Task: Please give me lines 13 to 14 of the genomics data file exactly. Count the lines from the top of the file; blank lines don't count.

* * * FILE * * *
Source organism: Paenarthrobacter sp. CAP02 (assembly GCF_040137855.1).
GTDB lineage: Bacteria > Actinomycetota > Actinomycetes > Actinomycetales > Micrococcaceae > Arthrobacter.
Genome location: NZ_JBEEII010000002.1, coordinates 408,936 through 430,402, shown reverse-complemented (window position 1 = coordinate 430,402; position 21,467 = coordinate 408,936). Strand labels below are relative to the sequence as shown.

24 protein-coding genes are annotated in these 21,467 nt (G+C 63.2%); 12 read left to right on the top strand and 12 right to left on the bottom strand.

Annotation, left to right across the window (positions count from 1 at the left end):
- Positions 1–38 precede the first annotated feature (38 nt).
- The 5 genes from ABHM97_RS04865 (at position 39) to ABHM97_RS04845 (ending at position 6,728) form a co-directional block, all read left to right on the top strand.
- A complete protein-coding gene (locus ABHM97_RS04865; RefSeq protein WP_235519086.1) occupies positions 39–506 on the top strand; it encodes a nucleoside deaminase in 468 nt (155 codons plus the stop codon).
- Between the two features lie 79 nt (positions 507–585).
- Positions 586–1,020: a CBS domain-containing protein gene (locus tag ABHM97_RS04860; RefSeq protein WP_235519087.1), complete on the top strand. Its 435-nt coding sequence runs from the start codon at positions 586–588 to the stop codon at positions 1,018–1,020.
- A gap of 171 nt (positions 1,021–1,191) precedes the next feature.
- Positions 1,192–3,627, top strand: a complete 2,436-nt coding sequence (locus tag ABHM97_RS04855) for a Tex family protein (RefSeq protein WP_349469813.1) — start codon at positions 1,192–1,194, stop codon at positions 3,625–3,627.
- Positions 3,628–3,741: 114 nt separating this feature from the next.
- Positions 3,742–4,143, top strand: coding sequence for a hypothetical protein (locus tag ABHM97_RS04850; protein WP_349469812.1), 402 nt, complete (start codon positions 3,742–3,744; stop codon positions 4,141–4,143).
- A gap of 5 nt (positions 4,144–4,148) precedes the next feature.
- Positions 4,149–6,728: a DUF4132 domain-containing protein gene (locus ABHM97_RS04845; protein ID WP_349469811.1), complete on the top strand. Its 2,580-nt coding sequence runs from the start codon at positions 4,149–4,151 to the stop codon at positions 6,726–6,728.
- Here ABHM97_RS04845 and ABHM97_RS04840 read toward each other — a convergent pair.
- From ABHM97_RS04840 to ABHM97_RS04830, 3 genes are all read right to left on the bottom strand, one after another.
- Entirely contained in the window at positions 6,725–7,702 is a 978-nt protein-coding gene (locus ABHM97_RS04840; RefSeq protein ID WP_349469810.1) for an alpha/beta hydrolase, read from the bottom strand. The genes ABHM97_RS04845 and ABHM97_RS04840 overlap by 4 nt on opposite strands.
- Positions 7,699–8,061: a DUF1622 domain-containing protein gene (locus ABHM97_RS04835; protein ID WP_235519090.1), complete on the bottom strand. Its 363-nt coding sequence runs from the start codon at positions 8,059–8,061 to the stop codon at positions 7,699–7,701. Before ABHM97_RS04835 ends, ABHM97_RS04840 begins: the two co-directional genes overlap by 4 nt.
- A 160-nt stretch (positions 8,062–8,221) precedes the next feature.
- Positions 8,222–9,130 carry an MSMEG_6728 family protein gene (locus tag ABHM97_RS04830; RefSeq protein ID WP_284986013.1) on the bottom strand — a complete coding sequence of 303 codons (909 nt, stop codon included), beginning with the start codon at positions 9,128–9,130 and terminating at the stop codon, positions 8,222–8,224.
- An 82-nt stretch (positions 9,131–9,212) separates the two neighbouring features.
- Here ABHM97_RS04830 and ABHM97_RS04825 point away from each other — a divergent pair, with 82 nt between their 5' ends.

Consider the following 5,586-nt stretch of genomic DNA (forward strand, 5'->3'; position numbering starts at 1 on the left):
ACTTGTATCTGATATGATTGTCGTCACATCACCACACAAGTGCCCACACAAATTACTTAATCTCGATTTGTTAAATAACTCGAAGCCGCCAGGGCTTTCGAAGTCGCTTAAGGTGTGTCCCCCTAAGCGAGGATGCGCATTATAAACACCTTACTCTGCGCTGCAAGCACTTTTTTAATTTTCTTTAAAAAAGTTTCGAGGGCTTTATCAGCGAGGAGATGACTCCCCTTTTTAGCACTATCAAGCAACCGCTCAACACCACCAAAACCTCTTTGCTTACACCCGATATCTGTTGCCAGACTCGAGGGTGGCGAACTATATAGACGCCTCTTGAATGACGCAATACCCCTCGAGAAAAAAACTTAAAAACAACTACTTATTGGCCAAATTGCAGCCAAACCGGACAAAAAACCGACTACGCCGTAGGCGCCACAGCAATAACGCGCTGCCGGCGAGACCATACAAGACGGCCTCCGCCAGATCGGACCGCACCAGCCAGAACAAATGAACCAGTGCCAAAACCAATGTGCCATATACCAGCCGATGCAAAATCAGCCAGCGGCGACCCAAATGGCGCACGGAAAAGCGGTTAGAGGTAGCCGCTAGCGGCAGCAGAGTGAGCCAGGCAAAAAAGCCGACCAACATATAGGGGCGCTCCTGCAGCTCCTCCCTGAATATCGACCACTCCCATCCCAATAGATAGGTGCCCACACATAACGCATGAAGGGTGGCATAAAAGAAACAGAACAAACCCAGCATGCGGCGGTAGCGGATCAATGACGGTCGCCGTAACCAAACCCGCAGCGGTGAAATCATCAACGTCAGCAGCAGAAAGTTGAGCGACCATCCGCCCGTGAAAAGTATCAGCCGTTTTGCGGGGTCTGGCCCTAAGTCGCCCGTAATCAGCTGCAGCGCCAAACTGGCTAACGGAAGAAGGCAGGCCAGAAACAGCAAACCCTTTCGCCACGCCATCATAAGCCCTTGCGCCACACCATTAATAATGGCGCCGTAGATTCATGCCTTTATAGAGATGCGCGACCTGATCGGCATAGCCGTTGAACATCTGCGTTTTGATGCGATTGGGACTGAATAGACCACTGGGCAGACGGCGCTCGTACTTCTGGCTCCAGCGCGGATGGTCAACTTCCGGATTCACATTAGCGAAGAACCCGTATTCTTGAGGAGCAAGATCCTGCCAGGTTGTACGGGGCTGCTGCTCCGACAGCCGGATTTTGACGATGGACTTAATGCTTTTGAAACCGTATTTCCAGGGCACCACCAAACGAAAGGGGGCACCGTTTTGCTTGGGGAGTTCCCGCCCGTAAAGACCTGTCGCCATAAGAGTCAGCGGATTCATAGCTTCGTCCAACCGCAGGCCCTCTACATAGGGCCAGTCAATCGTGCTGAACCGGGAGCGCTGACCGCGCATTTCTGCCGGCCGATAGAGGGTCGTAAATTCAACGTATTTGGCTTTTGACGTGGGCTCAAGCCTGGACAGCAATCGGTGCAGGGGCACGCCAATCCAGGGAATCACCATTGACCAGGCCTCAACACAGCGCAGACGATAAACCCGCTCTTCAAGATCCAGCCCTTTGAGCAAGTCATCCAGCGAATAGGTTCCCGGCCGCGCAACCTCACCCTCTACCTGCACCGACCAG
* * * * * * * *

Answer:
- Positions 3,628–3,741: 114 nt separating this feature from the next.
- Positions 3,742–4,143, top strand: coding sequence for a hypothetical protein (locus tag ABHM97_RS04850; protein WP_349469812.1), 402 nt, complete (start codon positions 3,742–3,744; stop codon positions 4,141–4,143).